Regenerative farmers ditch GMO seeds in favor of non-GMO

By Ken Roseboro

Published: March 7, 2024

Category: Regenerative Agriculture

They don’t need GMO traits and can build soil health, reduce inputs, increase biodiversity, and earn premium markets growing non-GMO

Genetically modified corn and soybeans dominate U.S. agriculture with more than 90% of those crops planted with GMO varieties. But a growing number of farmers who use regenerative agriculture practices—such as no-till, cover crops, and diverse crop rotations—are abandoning GMO seed varieties in favor of non-GMO seeds.

Rick Clark, a regenerative farmer in Warren County, Indiana, says he “unfortunately” grew GMO corn and soybeans for 10 years.

“At the time, there was a big trend for GMO because we had chemistry to spray on cash crops and not kill them and kill the weeds,” he says.

But over time he had misgivings about growing GMOs. “I realized that as we were on this journey of being regenerative, we had to make the switch to non-GMO,” Clark says.

Seeing more farmers growing non-GMO

Clark’s experience is increasingly common, says John Kempf, founder of Advancing Eco Agriculture, a company that works with farmers to develop large-scale regenerative farming systems.

“We are seeing more farmers growing non-traited (non-GMO),” Kempf says. “The benefits they thought they were getting (from GMO seeds) were not true.”

One of the most influential regenerative farmers, Gabe Brown, doesn’t plant GMO seeds, and others are having similar experiences as they adopt regenerative practices.

Steve Tucker, a regenerative farmer in Venango, Nebraska, says he grew GMO corn for several years but now says he doesn’t need it.

“We are so diverse with cover crops, there’s no need for that (GMO) stuff.”

Ted Hinton, who farms in Hiawatha, Kansas, had a similar experience. “I don’t need the (GMO) traits. Cover crops have done things I would never have expected. GMOs are an over-used tool.”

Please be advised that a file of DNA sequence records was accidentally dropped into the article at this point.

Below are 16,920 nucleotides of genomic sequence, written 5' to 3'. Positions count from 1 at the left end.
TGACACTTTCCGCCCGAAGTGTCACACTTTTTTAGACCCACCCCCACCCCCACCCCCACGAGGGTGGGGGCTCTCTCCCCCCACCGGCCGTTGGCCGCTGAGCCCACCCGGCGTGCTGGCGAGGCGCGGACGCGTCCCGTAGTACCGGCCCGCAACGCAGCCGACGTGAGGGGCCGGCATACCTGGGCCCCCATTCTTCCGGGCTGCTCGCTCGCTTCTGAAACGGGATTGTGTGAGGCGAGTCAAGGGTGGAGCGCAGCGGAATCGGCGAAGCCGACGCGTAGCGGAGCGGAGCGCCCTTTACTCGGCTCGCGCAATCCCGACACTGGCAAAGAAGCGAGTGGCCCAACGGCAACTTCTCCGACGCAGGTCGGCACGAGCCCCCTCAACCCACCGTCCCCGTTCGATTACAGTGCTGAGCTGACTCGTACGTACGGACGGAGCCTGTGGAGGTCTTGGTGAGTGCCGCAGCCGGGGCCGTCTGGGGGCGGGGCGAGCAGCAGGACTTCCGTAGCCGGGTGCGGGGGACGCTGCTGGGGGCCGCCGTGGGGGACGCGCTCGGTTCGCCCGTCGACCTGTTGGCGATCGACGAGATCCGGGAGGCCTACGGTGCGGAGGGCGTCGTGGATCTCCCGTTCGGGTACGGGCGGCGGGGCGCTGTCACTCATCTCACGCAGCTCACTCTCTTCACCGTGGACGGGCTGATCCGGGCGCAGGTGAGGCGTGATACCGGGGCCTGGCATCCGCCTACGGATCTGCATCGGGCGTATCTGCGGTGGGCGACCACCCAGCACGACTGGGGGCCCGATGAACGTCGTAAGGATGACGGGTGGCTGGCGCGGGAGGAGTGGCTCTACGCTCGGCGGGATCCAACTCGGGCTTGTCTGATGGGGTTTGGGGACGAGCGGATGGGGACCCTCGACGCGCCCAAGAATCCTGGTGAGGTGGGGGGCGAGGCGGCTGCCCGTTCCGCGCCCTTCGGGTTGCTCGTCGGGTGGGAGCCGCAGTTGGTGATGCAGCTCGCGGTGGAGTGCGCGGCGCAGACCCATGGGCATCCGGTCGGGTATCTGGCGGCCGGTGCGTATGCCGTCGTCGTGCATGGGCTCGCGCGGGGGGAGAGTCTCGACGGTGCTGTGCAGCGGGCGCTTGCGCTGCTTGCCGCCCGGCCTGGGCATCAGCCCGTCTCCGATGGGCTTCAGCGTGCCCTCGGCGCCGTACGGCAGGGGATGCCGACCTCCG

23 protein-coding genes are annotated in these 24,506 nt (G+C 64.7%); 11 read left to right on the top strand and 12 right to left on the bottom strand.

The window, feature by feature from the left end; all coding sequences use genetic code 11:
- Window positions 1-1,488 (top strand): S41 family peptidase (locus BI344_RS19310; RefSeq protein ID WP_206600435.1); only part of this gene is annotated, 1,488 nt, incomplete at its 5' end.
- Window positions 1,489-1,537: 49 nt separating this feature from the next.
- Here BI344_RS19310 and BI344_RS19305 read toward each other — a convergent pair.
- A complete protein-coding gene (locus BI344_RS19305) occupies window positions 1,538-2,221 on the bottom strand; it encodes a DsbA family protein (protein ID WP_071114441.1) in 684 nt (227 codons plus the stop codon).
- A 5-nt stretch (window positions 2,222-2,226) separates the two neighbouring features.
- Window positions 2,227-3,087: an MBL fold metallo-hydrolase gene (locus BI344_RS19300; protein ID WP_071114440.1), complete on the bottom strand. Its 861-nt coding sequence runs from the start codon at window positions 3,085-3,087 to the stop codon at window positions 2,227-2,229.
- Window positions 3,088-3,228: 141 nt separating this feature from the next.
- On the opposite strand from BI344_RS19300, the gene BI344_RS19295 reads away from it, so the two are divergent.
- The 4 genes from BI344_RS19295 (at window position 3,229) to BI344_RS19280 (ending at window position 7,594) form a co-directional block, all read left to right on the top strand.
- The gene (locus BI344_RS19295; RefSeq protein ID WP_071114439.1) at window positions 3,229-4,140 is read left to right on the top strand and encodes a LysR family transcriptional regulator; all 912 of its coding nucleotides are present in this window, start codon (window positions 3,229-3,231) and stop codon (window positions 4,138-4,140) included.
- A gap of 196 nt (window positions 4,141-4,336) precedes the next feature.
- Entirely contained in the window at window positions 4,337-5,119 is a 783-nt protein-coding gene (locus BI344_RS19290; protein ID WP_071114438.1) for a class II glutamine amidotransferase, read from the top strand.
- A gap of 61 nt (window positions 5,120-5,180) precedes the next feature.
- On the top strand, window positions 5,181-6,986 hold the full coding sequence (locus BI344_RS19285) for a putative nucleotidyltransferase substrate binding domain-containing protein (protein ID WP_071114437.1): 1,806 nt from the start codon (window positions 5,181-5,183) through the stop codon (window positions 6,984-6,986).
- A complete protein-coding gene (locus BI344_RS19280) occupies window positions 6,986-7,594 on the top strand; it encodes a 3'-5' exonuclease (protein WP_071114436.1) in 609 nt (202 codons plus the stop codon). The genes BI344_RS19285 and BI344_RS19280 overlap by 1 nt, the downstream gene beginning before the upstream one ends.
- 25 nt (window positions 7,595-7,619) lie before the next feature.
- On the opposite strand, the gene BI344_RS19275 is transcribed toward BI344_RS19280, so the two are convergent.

Kempf says it makes sense that farmers wouldn’t need to plant GMO crops.

“As they improve soil health, corn becomes more resistant to insects, and (GMO) traits become less relevant,” he says.

Lower non-GMO seed cost, better yields

“We are so diverse with cover crops, there’s no need for that (GMO) stuff.”—regenerative farmer Steve Tucker shown with Kristy Lewis, chief visionary officer at Quinn Snacks

Kempf cites other reasons why farmers are going non-GMO. The cost for GMO corn and soybean seeds can be twice as much as for non-GMO. Another reason is that non-GMO corn hybrids yield as good as or even better than GMO seed varieties.

“Many growers have observed as they go through the transition and make efforts to improve soil health that more traditional (non-GMO) hybrids perform better than GMO counterparts,” Kempf says.

This has been shown in field trials comparing the performance of GMO and non-GMO seed. Companies that sell non-GMO seed such as Albert Lea Seed, Prairie Hybrids, and Spectrum Non-GMO have shown that their seed varieties produce perform better GMO varieties.

Monte Bottens, a regenerative farmer in Cambridge, Illinois switched from growing GMO to non-GMO corn and found that his non-GMO corn produces as good as GMO corn. “Non-GMO corn is easy to work with; it’s better,” he says.

Negative impacts on soil health

Then there are possible negative impacts of GMO crops on soil health. GMO corn will have a different microbiome than non-GMO, according to Kempf.

“There is the possibility that the microbiomes associated with GMO crops can lead to a much more disease susceptible crop,” he says. By contrast, Kempf says the microbiome associated with a non-GMO crop tends to suppress disease.